SPACEPORT NEWSPage 3 August 28, 1998J-BOSC ...(Continued from Page 1)J-BOSC Contract Consolidations Air Force ContractsFire, Security Fac., Sys., Eq. & Util. (partial) Roads and Airfield Disaster Preparedness Contaminated Material Cleanup and Tank Removal Mail CCAS Furniture, Office Moves Fire Suppression Sys. Automatic Doors Laundry/Dry Cleaning Vehicle & Equip O&M Transient Alert/AGE Maintenance* PMEL Calibration* Grounds Maintenance CCAS/PAFB Asbestos Removal Elevator Maintenance Family Housing Maint. Custodial (PAFB) Oil/Water Separators Pest Control CCAS Refuse Collection CCAS/PAFB Athletic Field Maintenance WEB SITE: http://www.ksc.nasa.gov/procurement/BSC/bschome.htm*priced option FY99 FY00 FY01 FY02NASA ContractsFire, Security Facilities, Sys., Eq. & Util.,including but not limited to: Power & Light, HVAC, Water & Sewage, Buildings and Structure, Furniture, Office Moves, Fire Suppression System, Automatic Doors, Elevator Maintenance, Asbestos RemovalRoads and Grounds Airfield Supply Mail Library Printing & Micrographics Graphics & Publications Custodial Transportation Computer Systems *Communication Services Propellants Life Support Occupational Medicine Environmental Health Aircraft O&M *PGOC Calibration KSC Shuttle Bus Drivers J-BOSC also will serve commercial customers such as The Boeing Company, LockheedMartin, Orbital Sciences Corp., Astrotech (SPACEHAB) and Spaceport Florida Authority. Types of work covered under the J-BOSC are: project management; public works including engineering services and infrastructure; base support services such as protective services, fire protection, logistics, information technology, administrative, medical and environmental services; and installation improvement. The Joint Performance Management Office, a new organization staffed with a mixture of NASA and Air Force employees, will manage the J-BOSC contract. The Executive Director of the office will report to a Board of Directors. The boards chair and vice chair will rotate every two years between the KSC director and 45th Space Wing commander. The management approach for this contract is significantly improved over what we currently do, Bridges said. We have a very lean insight concept which emphasizes the performance-based nature of the contract. Lightning strikes Launch Complex 36 only 49 seconds after liftoff of Atlas-Centaur 67 in March 1987. It passed through the vehicle, altering data in the Atlas guidance system and commanding a maneuver that exceeded the structural capability of the vehicle, destroying it and the payload. The lightning occurred as the Atlass long, hot ionized exhust plume entered a region of electric fields in the atmosphere. Such triggered lightning is a threat to space vehicles and also aircraft.When lightn ing strikes...Kennedy Space Center, due to the need to protect Space Shuttles and other launch vehicles, has performed extensive research into lightning, its causes and how to detect and forecast it. This information has been applied toward improved lightning warning and protection systems. the KSC Lightning Protection System. KSC operates extensive lightning protection and detection systems in order to keep its employees, the 184-foothigh Space Shuttle, the launch pads and processing facilities from harm. While the protection system is exclusively on KSC property, the detection system incorporates equipment and personnel both at the space center and Cape Canaveral Air Station. The first line of defense for lightning detection is accurate prediction of when and where thunderstorms will occur. The Air Force 45th Weather Squadron provides all weather support for KSC/CCAS operations except Space Shuttle landings, for which support is provided by the Spaceflight Meteorology Group at Johnson Space Center. Information provided by the 45th Weather Squadron includes lightning advisories that are critical for day-to-day Shuttle and payload processing, as well as launch day weather data essential to help NASA determine when it is safe for the Space Shuttle to lift off.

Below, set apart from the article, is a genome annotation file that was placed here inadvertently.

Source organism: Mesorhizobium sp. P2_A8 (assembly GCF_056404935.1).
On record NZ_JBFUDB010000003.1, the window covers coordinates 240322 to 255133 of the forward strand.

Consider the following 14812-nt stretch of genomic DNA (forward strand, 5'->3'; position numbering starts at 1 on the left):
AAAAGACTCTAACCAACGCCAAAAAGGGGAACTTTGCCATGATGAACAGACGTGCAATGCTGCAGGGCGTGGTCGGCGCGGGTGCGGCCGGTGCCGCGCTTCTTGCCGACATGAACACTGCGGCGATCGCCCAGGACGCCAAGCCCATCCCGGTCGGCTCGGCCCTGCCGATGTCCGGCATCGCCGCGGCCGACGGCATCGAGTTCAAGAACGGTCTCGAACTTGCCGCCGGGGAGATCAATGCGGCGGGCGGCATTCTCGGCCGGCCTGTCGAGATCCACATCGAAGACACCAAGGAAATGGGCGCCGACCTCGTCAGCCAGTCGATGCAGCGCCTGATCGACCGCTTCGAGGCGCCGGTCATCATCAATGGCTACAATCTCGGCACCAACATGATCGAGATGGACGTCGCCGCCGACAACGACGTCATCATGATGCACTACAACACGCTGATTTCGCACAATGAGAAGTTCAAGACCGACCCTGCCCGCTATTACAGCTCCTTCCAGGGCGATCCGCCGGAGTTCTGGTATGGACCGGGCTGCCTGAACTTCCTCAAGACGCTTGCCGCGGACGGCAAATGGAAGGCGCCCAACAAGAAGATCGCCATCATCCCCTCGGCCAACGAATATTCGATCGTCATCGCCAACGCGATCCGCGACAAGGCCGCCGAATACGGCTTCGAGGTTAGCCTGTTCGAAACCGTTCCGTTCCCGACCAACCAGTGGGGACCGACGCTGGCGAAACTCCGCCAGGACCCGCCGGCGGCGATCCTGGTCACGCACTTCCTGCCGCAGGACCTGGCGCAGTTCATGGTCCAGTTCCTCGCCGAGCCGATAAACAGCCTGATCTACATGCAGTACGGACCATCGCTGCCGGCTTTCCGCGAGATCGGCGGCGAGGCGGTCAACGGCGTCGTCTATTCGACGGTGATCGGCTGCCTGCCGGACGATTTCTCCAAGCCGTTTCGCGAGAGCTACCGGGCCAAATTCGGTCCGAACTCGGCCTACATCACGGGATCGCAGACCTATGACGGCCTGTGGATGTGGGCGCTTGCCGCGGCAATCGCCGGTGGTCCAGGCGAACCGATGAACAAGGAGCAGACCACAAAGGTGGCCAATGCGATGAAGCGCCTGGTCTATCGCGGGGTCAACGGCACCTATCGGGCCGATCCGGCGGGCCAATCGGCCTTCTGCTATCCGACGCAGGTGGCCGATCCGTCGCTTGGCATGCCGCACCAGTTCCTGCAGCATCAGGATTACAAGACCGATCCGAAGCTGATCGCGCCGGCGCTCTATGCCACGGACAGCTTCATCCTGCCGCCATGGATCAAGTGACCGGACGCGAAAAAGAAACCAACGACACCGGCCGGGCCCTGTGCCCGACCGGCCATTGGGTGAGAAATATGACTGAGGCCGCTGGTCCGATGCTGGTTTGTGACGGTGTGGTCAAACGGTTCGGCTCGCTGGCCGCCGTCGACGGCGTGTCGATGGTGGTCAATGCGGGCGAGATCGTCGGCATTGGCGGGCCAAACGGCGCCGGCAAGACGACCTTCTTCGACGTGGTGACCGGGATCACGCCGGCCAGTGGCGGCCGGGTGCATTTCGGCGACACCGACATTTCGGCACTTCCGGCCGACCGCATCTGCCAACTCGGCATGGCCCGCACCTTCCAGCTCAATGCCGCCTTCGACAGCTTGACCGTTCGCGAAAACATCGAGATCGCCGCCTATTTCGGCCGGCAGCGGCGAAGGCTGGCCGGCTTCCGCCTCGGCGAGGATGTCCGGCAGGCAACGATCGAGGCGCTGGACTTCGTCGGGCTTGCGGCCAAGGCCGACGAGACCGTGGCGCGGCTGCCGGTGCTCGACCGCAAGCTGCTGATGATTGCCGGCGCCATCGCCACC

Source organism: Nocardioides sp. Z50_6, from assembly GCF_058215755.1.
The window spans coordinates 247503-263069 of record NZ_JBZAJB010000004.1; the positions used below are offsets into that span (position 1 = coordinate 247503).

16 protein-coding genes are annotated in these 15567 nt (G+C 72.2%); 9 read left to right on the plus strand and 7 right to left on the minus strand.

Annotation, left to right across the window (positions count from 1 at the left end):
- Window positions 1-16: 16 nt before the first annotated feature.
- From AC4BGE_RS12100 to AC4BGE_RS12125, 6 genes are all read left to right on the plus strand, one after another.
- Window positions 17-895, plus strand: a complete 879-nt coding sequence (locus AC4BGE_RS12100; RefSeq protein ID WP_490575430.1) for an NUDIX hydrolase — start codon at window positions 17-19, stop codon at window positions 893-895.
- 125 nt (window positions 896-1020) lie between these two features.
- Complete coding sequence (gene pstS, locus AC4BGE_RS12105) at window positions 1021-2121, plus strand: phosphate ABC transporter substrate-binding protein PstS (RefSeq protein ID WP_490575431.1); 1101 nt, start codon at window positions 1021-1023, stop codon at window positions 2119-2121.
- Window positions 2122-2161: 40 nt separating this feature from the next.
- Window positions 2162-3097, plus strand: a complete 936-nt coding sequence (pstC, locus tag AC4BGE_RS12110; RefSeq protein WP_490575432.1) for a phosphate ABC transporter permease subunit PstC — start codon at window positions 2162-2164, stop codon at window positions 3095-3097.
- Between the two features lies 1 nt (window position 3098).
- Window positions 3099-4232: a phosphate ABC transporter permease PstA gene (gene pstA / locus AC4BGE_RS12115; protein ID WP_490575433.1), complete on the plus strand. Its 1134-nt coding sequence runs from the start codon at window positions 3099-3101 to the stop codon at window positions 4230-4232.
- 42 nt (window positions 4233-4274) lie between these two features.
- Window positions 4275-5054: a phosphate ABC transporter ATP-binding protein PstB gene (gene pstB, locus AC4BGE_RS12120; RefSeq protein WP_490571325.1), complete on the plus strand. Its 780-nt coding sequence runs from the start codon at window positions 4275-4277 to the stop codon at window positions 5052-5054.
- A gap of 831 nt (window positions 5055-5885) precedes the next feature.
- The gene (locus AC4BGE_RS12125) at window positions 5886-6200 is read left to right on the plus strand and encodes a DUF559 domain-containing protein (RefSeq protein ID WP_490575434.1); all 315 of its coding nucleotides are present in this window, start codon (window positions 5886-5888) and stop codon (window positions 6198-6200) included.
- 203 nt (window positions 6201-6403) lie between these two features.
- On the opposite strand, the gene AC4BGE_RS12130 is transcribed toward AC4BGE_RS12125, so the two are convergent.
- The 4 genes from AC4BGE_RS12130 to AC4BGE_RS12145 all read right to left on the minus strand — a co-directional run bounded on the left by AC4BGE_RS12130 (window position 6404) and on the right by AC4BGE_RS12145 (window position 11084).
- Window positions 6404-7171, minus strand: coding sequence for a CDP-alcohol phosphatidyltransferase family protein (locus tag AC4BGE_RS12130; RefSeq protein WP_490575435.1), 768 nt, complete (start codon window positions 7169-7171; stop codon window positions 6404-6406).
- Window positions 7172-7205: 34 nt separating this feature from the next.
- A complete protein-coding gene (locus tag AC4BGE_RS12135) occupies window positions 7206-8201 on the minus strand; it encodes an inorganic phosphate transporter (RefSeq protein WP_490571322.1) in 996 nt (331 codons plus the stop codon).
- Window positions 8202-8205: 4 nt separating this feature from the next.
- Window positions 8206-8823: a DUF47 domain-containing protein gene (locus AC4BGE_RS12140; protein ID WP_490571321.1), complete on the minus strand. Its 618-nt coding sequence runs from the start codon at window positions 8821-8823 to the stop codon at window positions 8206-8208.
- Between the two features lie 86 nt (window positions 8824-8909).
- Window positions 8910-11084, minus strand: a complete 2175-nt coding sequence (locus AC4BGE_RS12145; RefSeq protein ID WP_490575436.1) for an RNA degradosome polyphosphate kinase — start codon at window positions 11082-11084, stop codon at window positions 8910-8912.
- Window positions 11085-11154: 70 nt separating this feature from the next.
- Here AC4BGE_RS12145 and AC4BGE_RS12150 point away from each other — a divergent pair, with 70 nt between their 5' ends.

SPACEPORT NEWSAugust 28, 1998 Page 4 In a very short time, the dawn of a new millennium will be upon us. With the coming of this new era, NASA created a program to develop and test an arsenal of new technologies and concepts. The agencys New Millennium program is preparing for the time when humankinds robotic (and, eventually, human) emissaries to space are routinely reporting back inspiring discoveries from throughout the solar system and beyond. Though testing technologies is the primary goal of the program, the missions also provide an opportunity to collect scientifically valuable data. Deep Space 1, scheduled to launch aboard a Boeing Delta II rocket on Oct. 15, is the first mission in the New Millennium program. The spacecraft arrived at the Kennedy Space Center on Aug. 16 to begin prelaunch processing. Undertaking this vision is a challenge for engineers who must develop and design the extraordinary spacecraft of the future. Among the experiments aboard Deep Space 1 is an ion propulsion engine strikingly similar to those described in futuristic science fiction works. Software is also on board to track celestial bodies so that the spacecraft can make its own navigational decisions without the intervention of ground controllers.Deep Space 1 testing tomorrows technology today Ion propulsion will permit faster access to important and fascinating destinations in the solar system. Such revolutionary technologies, and others to be validated on subsequent New Millennium missions, will be among the key experiments never done before, while keeping the cost of the flight to a minimum. Although there will be 12 advanced technologies on Deep Space 1, the rest of the spacecraft will be composed of low-cost components that have been tried and tested on other missions. The Deep Space 1 flight computer, for instance, is based on the flight computer used during the Mars Pathfinder mission. With most of the components mounted on the exterior, accessibility simplifies replacement during integration and testing. The spacecraft currently is being processed in the Payload Hazardous Servicing Facility (PHSF) located in the KSC Industrial Area. Among the processing activities to be performed are the attachment to the spacecraft of the Plasma Experiment for Planetary Exploration (PEPE) instrument and the attachment of the solar arrays, each of which is among the dozen new technologies being tested. There is to be a functional test of the advanced technology science instruments as well as of the basic spacecraft subsystems. Checks of Deep Space 1s communications system will be performed including a verification of the spacecrafts ability to send data to the Jet Propulsion Laboratory via the tracking stations of the Deep Space Network. Also, the last of the thermal blankets will be installed. Finally, before the spacecraft leaves the Payload Hazardous Servicing Facility, it will be fueled with its hydrazine attitude control propellant. Then, on Sept. 22, it is to be transported to a spin test facility on Cape Canaveral Air Station, where it will be mated to a Star 37 solid propellant upper stage, and the combined elements will undergo a series of spin balance tests. Meanwhile, at Complex 17, the Delta II rocket will be undergoing erection and prelaunch checkout by Boeing. The first stage is scheduled to be lifted onto the pad on Sept. 10.Workers maneuver the Deep Space 1 spacecraft into place for prelaunch processing in KSCs Payload Hazardous Servicing Facility. Onboard experiments include an ion propulsion engine and software that tracks celestial bodies so the spacecraft can make its own navigational decisions without the intervention of ground controllers. tools NASA will need to begin a new era in space exploration. At launch, Deep Space 1 weighs only 1,080 pounds fully fueled and is just 8.2 feet high, 6.9 feet deep and 5.6 feet wide, including such attached items as twin stowed solar arrays. When those arrays are deployed, the width will grow to 38.6 feet across. Deep Space 1 should complete most of its mission objectives during the first two months after launch, well before its encounter with an asteroid, where it will further test its new instrument technologies and new navigation technology. It will continue validating these instruments in July 1999 while doing a flyby of the nearEarth asteroid named 1992 KD. When Deep Space 1 flies by the asteroid, it will be an amazing 10 kilometers away from the astral body (unless the onboard autonomous navigation system decides to take the craft to an even closer five kilometers away). Deep Space 1s experimental instruments will allow it to perform (See Deep, Page 8)Wearing protective suits, workers ready NASAs Deep Space 1 spacecraft for prelaunch processing in KSCs Payload Hazardous Servicing Facility. Targeted for launch Oct. 15, the first flight in NASAs New Millennium Program is designed to validate 12 new technologies for scientific missions of the next century. Experiments include an ion propulsion engine and software to track celestial bodies so the spacecraft can make its own navigational decisions. Deep Space 1 will complete most of its mission objectives in the first two months, but will also do a flyby of a near-Earth asteroid in 1999.